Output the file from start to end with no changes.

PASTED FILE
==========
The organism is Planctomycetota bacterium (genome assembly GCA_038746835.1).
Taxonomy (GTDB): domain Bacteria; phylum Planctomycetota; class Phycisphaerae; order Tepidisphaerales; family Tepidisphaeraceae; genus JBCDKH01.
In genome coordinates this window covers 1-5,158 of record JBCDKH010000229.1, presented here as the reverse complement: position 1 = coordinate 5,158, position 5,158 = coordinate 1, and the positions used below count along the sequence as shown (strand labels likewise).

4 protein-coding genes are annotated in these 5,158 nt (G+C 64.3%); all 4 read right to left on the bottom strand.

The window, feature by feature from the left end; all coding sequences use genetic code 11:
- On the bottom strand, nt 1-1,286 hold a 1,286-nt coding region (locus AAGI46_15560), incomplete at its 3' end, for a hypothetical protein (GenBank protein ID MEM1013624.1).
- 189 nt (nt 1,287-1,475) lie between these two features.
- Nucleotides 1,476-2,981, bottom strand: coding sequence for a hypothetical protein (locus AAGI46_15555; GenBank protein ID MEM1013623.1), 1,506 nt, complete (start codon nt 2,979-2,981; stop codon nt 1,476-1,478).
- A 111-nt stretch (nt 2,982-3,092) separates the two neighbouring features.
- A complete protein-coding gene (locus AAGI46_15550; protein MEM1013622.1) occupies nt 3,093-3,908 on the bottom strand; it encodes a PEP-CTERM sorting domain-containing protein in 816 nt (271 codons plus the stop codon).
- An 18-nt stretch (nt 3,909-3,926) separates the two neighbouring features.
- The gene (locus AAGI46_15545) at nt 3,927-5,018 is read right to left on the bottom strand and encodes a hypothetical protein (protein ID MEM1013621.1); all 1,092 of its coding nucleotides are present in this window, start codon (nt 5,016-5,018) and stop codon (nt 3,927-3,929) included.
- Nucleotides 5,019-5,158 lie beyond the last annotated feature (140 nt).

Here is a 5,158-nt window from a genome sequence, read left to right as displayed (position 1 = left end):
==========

The organism is Planctomycetota bacterium (genome assembly GCA_038746835.1).
Taxonomy (GTDB): domain Bacteria; phylum Planctomycetota; class Phycisphaerae; order Tepidisphaerales; family Tepidisphaeraceae; genus JBCDKH01.
In genome coordinates this window covers 1-5,158 of record JBCDKH010000229.1, presented here as the reverse complement: position 1 = coordinate 5,158, position 5,158 = coordinate 1, and the positions used below count along the sequence as shown (strand labels likewise).

4 protein-coding genes are annotated in these 5,158 nt (G+C 64.3%); all 4 read right to left on the bottom strand.

The window, feature by feature from the left end; all coding sequences use genetic code 11:
- On the bottom strand, nt 1-1,286 hold a 1,286-nt coding region (locus AAGI46_15560), incomplete at its 3' end, for a hypothetical protein (GenBank protein ID MEM1013624.1).
- 189 nt (nt 1,287-1,475) lie between these two features.
- Nucleotides 1,476-2,981, bottom strand: coding sequence for a hypothetical protein (locus AAGI46_15555; GenBank protein ID MEM1013623.1), 1,506 nt, complete (start codon nt 2,979-2,981; stop codon nt 1,476-1,478).
- A 111-nt stretch (nt 2,982-3,092) separates the two neighbouring features.
- A complete protein-coding gene (locus AAGI46_15550; protein MEM1013622.1) occupies nt 3,093-3,908 on the bottom strand; it encodes a PEP-CTERM sorting domain-containing protein in 816 nt (271 codons plus the stop codon).
- An 18-nt stretch (nt 3,909-3,926) separates the two neighbouring features.
- The gene (locus AAGI46_15545) at nt 3,927-5,018 is read right to left on the bottom strand and encodes a hypothetical protein (protein ID MEM1013621.1); all 1,092 of its coding nucleotides are present in this window, start codon (nt 5,016-5,018) and stop codon (nt 3,927-3,929) included.
- Nucleotides 5,019-5,158 lie beyond the last annotated feature (140 nt).

Here is a 5,158-nt window from a genome sequence, read left to right as displayed (position 1 = left end):